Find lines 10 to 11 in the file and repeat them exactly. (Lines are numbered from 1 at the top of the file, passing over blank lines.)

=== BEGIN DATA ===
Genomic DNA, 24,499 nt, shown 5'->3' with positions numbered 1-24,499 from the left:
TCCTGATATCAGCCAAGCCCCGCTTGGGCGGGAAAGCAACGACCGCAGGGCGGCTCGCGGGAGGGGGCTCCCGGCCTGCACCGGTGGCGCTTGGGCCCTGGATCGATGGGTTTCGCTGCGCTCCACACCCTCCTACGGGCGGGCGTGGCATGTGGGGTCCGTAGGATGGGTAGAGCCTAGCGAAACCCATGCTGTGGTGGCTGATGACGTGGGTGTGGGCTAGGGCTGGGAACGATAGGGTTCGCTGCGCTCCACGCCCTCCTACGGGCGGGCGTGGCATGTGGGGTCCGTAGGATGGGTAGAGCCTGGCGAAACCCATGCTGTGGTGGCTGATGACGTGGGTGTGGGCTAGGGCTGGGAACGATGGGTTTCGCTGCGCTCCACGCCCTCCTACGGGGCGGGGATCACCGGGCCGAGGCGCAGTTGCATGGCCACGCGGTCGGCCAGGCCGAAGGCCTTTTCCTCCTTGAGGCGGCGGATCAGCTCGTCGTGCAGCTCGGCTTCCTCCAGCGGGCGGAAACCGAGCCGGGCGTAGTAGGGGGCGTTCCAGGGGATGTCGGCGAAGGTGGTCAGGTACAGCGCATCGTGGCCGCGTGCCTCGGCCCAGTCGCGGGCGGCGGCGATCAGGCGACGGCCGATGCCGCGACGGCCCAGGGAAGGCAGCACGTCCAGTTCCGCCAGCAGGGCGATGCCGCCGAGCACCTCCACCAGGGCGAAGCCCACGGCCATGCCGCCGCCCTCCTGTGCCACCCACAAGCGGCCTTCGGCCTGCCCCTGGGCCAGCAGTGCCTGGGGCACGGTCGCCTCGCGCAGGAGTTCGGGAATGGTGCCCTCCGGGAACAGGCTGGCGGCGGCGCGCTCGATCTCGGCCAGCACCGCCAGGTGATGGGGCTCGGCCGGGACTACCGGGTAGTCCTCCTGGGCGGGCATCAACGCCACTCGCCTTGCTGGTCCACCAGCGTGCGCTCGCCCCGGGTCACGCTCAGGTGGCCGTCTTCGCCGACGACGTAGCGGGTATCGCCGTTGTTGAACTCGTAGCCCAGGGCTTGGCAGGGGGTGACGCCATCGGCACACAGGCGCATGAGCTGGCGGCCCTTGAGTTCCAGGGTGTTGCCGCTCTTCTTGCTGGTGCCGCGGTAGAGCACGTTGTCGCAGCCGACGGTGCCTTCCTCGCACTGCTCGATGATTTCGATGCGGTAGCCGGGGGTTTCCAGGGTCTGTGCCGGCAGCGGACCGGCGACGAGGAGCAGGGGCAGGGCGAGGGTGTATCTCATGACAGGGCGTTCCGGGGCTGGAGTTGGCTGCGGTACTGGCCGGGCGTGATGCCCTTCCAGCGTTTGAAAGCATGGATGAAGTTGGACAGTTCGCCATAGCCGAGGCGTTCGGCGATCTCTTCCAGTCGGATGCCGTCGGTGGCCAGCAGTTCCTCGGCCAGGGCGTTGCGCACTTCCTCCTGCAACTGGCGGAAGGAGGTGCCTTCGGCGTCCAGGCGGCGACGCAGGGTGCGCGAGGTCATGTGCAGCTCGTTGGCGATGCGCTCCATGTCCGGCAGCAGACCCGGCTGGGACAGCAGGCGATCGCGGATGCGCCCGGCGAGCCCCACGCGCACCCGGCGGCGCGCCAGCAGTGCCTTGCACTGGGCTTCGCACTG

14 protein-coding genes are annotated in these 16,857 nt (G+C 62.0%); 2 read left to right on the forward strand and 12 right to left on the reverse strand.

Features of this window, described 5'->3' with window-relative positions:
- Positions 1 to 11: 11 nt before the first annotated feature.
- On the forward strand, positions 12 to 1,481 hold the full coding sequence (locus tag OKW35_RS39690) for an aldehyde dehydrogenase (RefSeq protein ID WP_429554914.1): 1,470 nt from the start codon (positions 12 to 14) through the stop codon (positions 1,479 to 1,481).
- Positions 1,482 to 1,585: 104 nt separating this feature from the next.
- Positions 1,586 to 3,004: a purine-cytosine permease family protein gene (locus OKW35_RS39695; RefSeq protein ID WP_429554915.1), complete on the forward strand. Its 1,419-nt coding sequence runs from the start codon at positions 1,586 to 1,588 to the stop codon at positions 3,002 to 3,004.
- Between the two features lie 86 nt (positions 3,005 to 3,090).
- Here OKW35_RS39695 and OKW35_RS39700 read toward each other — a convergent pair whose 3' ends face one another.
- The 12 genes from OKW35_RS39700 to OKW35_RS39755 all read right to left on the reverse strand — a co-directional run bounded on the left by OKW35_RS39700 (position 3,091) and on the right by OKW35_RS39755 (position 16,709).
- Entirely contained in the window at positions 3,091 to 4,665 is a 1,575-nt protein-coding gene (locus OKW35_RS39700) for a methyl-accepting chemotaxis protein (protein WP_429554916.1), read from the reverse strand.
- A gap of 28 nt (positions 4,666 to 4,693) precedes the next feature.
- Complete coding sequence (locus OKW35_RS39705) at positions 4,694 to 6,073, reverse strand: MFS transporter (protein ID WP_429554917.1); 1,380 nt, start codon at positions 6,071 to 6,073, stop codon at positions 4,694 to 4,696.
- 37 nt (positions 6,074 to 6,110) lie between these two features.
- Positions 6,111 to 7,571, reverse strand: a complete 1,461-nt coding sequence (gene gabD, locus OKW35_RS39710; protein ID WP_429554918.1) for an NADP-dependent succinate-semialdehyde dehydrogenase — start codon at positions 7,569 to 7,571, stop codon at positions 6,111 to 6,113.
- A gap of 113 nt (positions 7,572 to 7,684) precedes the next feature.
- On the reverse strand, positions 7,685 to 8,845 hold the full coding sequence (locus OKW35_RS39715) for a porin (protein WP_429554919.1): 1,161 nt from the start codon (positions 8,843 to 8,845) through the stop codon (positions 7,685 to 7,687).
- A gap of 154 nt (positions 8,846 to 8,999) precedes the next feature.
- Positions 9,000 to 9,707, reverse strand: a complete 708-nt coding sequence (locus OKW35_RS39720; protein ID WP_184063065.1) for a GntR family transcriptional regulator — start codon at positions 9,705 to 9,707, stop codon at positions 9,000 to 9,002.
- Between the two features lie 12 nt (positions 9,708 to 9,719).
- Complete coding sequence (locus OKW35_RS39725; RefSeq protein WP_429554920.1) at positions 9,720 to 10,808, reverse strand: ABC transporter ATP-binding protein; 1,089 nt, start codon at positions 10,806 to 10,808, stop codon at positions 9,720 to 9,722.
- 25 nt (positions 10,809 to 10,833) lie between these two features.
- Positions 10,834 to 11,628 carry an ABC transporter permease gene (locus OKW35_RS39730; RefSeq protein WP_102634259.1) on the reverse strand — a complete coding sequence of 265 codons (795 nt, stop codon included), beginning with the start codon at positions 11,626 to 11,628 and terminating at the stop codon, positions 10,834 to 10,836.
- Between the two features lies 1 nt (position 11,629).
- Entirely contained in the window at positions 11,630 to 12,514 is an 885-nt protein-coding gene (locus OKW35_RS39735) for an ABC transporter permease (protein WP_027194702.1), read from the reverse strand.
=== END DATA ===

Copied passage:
- Here OKW35_RS39695 and OKW35_RS39700 read toward each other — a convergent pair whose 3' ends face one another.
- The 12 genes from OKW35_RS39700 to OKW35_RS39755 all read right to left on the reverse strand — a co-directional run bounded on the left by OKW35_RS39700 (position 3,091) and on the right by OKW35_RS39755 (position 16,709).